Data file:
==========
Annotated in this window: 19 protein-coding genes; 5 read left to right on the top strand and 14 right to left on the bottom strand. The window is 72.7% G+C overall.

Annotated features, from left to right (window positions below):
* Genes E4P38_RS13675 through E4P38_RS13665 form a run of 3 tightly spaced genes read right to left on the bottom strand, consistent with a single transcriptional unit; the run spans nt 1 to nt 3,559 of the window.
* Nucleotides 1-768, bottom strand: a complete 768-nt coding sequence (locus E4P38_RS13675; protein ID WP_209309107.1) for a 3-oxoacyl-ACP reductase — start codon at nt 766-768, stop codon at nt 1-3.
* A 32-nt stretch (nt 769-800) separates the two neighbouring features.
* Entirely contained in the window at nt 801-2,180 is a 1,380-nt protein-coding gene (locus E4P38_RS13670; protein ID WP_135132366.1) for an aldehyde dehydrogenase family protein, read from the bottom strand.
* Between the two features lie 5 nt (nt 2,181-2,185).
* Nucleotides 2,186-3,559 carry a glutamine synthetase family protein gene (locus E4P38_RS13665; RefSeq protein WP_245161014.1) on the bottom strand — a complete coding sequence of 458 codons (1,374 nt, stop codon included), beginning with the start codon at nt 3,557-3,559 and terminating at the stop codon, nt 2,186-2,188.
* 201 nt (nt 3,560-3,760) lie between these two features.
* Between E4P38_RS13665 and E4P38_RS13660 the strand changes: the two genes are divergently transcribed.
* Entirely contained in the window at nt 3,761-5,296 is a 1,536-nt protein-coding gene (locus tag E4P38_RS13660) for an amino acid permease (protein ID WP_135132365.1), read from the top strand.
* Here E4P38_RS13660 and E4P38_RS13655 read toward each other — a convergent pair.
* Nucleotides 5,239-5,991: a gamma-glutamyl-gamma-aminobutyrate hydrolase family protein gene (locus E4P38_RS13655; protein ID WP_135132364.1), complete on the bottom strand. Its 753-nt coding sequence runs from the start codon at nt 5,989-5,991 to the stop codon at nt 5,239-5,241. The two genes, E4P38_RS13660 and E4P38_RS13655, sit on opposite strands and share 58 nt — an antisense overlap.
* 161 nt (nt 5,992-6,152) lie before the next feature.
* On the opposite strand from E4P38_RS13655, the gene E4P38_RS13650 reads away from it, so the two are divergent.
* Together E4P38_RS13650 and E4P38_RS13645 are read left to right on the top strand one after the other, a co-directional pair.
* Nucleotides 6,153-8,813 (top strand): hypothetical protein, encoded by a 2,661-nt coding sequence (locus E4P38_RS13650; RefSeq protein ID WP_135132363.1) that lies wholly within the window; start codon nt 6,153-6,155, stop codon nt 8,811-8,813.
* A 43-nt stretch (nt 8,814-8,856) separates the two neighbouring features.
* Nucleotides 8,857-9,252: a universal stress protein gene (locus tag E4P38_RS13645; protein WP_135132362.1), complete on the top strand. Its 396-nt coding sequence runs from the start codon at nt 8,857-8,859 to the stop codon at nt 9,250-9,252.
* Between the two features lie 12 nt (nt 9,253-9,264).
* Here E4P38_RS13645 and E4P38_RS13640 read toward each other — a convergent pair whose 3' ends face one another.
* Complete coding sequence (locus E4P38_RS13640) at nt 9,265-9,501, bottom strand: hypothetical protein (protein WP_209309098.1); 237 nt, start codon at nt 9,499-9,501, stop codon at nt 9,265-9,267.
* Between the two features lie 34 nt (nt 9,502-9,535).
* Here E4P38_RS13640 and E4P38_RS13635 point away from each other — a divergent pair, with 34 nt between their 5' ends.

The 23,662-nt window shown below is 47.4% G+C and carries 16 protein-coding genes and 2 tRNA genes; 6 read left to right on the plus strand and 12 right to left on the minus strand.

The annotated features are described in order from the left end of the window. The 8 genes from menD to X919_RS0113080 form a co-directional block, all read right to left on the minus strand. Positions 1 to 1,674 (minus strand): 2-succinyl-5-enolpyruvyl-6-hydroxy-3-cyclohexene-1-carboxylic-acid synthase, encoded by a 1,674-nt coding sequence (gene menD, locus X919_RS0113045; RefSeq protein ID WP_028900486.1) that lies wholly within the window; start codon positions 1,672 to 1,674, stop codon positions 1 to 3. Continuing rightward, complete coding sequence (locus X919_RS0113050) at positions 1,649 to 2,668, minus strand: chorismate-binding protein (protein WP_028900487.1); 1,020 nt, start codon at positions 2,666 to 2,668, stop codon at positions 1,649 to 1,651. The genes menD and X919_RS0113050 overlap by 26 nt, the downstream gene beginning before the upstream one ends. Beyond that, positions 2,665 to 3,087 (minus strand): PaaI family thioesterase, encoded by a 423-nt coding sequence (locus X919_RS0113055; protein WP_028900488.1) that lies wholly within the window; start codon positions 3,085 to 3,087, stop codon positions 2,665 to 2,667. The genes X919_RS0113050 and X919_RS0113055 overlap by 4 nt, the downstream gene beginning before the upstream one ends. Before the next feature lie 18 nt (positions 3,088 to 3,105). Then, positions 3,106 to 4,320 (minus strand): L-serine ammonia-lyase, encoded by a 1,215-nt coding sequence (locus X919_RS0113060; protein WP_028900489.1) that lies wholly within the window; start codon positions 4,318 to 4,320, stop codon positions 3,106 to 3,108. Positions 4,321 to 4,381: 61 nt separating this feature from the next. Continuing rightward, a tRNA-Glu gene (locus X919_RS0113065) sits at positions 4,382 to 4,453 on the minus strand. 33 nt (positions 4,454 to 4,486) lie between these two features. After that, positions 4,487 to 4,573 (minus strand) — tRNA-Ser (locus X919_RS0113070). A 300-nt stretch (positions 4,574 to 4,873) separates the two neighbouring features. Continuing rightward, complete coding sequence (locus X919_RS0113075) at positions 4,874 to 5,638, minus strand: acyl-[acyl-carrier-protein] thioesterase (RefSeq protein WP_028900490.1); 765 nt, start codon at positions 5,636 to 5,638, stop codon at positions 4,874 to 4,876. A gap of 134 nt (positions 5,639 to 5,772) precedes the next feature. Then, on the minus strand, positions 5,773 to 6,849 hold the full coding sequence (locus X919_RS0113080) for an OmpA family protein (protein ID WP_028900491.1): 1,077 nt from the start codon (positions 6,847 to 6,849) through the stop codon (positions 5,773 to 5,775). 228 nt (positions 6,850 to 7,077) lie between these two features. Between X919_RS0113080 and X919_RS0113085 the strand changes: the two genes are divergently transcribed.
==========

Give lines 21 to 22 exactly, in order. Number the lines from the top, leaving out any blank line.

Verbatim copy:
* Here E4P38_RS13645 and E4P38_RS13640 read toward each other — a convergent pair whose 3' ends face one another.
* Complete coding sequence (locus E4P38_RS13640) at nt 9,265-9,501, bottom strand: hypothetical protein (protein WP_209309098.1); 237 nt, start codon at nt 9,499-9,501, stop codon at nt 9,265-9,267.